Tuesday, August 21, 2007

A crafting history in scarves - part 1

One boring January Sunday morning in 2003, I got bored, and started crocheting a scarf. I was living in Auburn, in my own little hole of an apartment two-and-a-half blocks from campus, and I had some orange Big Lots acrylic and leftover Red Heart navy from my first afghan, and at the end of the day, I had a scarf.

It's a double crochet mesh, there's an unintentional decrease on one end that was caught and so there's an intentional increase on the other so that the ends match. I got all kinds of comments on this scarf wearing it around town and eventually made a couple dozen for fundraisers the College Dems had in my last couple years in town. I could wear this scarf and a hooded sweatshirt through most of the winter and not freeze. It's a good scarf.

Then I started dating my husband, and spending more time in Indianapolis, and the Colts usually made the playoffs. This scarf happened sometime in December 2003/January 2004, and I think I finished it not long after the Colts washed out of the playoffs that year. It's still my Believe in Blue scarf.

Stranded blue Fun Fur with white Red Heart, it's crocheted seed stitch. This one didn't get near the same reaction in Auburn, but it's soft and fuzzy.

And a few years later, we get to my first knit scarf. Besides a garter stitch dishcloth, this is really the first knitting I'd done, and this is the first knitting I enjoyed - which is a real distinction to me. Honestly, it was a Christmas present from a dear friend, a Cup of Yarn scarf kit.

Garter stitch. Acrylic. Knit knit knit forever. It turned out real pretty, though. But at the end, I still didn't know how to purl. I went to my Reader's Digest Complete Guide to Needlework, picked out k2p2 ribbing, cast on, and started another scarf. This was the project I took to my first Mad Knitters meeting just this past February. No pictures, as I gave it to my mom the second it was done. It predates the blog.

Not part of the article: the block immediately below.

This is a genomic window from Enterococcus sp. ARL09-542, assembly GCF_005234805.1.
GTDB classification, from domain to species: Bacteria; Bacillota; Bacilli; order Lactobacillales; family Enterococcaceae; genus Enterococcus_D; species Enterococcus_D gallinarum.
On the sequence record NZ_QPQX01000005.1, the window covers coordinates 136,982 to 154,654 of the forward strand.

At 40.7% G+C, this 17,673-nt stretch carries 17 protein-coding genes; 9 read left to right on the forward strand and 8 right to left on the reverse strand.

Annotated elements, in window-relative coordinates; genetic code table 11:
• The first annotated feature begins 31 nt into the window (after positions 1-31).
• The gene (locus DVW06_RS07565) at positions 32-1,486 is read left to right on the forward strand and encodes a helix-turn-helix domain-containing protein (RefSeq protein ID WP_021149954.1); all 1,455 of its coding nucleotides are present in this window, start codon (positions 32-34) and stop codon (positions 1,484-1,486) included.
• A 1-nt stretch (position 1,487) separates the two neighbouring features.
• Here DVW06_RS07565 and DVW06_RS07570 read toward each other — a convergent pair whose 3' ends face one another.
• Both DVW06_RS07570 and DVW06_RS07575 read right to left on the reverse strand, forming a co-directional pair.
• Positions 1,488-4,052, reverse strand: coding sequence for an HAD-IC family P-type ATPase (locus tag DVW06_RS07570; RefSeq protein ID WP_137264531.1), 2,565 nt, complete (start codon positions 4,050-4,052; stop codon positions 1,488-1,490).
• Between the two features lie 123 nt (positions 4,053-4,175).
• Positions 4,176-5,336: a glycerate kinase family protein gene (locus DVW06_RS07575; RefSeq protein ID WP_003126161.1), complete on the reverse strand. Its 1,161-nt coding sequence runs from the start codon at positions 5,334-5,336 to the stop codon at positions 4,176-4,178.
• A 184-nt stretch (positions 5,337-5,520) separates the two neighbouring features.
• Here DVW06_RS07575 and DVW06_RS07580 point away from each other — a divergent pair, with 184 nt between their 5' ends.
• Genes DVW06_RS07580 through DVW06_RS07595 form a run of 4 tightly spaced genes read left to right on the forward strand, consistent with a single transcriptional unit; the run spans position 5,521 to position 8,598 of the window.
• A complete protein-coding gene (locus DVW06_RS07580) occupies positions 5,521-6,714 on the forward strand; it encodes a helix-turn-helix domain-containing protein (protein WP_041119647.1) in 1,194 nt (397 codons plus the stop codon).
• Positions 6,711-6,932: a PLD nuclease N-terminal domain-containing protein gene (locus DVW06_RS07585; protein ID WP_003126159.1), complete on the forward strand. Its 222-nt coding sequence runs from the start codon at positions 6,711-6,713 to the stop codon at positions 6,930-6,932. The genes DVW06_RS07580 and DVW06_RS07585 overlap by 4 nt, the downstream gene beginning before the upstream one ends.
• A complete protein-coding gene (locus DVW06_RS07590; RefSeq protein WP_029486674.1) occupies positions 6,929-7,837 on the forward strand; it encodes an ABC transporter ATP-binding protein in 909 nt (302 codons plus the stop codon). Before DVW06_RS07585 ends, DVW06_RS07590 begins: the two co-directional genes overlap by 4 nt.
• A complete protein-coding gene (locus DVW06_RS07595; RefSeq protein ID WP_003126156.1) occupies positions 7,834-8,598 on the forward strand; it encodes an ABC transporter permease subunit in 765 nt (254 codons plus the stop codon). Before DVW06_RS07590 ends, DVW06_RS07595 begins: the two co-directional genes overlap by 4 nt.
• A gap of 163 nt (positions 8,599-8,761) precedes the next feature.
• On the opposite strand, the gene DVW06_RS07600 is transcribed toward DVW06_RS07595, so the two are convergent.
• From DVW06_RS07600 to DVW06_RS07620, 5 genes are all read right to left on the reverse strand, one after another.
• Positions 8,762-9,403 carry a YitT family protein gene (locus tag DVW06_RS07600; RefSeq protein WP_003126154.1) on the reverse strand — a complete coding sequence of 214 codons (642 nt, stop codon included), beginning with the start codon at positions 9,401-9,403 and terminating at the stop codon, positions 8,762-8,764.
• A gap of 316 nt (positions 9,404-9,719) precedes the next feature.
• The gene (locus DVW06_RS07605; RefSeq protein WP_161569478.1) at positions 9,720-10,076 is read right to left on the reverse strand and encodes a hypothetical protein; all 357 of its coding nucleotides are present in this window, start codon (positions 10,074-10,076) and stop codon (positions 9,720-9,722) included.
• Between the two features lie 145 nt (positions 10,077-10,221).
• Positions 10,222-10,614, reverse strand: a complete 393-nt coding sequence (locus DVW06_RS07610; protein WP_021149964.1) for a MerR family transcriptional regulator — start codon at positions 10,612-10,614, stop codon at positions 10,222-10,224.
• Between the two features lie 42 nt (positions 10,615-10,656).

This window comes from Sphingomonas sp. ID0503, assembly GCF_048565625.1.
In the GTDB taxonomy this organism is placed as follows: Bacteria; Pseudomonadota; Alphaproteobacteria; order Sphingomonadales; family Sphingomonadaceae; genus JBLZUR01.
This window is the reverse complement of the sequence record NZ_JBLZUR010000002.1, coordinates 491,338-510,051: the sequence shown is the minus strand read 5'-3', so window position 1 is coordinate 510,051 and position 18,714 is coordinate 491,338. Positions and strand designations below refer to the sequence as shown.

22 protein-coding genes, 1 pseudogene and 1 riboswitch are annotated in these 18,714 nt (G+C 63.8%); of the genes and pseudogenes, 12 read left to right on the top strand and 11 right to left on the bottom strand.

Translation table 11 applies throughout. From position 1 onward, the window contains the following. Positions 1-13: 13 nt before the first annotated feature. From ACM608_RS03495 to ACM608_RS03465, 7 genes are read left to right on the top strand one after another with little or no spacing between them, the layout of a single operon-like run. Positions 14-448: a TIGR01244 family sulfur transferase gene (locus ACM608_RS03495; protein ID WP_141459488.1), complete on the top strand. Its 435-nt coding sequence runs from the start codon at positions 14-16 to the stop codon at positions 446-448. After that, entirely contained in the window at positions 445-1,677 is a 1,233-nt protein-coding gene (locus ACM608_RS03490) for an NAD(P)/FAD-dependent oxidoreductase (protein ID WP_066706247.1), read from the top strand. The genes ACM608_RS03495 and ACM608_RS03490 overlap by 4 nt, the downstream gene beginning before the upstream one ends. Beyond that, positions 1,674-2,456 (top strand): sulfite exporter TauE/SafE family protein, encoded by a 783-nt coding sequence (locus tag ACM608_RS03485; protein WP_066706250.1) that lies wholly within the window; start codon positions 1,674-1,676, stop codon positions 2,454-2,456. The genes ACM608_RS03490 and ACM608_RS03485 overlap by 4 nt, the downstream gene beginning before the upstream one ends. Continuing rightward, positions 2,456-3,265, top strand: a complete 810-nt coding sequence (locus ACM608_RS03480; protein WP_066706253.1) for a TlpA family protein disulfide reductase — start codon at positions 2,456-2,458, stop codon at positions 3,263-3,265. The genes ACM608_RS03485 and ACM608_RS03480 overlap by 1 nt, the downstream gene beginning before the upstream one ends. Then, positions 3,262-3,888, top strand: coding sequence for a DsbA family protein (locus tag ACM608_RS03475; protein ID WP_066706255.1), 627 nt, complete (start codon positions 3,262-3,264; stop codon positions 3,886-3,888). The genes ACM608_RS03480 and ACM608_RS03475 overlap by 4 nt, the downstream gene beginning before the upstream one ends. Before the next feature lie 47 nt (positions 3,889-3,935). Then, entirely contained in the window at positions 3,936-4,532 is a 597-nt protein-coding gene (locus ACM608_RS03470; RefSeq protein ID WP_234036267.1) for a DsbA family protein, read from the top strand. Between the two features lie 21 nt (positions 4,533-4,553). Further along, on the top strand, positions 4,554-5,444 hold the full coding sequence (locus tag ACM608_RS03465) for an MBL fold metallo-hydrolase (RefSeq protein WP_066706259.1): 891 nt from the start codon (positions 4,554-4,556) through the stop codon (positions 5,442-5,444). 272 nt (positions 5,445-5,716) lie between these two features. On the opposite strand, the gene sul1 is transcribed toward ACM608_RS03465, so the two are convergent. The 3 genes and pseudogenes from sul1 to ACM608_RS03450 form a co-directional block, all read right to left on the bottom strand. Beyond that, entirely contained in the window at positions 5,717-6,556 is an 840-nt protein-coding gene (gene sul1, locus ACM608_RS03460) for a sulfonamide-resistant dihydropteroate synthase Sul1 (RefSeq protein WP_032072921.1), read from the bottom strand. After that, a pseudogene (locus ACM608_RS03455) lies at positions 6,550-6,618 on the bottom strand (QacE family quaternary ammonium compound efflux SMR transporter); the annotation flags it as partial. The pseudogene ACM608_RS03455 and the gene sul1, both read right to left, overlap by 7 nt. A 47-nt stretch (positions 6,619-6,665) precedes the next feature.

The current scarf on the needles, however, is this guy:

It's from the Mindful Knitting book, and it's easy lace. I have two more scarves in my Ravelry queue, and meanwhile the Red Scarf project is starting up again. While apparently I don't blink at having three socks on the needles at once, having more than one scarf isn't something I really want to deal with, so I need to finish it soon.

Eric's post about knitters v. Knitters got me thinking and looking around the internet for a definition of the difference. I didn't find anything conclusive, but along with the plethora of "I think I must be a Knitter" blog posts, there was one about sorting new knitters into those with and without the potential to be a Knitter. When she approached a girl in a bowling alley knitting and wasn't given the warmest response, she snarked the girl's uneven stitches and acrylic yarn to her face, and then posts about the encounter on her blog with the assertion that the girl "would never be a knitter." The comments are mostly people amused by her wit and also contain dispersions cast at garter stitch and fun fur.

Now here's the thing. It wasn't that long ago that I knit my garter stitch scarf. That scarf started just this past December. And should I have had the courage to KIP while working on that, I would have been deer-in-the-headlights freaked if someone had asked me about it. I KNEW I didn't know a thing, and when I got to the end of the thing, I would still need to learn how to purl.

Knitting is a learning curve, and the amazing thing to me is that from where I sit on it, it never levels out. We're all in different places, and we don't usually stay there, unless we stop. And that'd just be sad.

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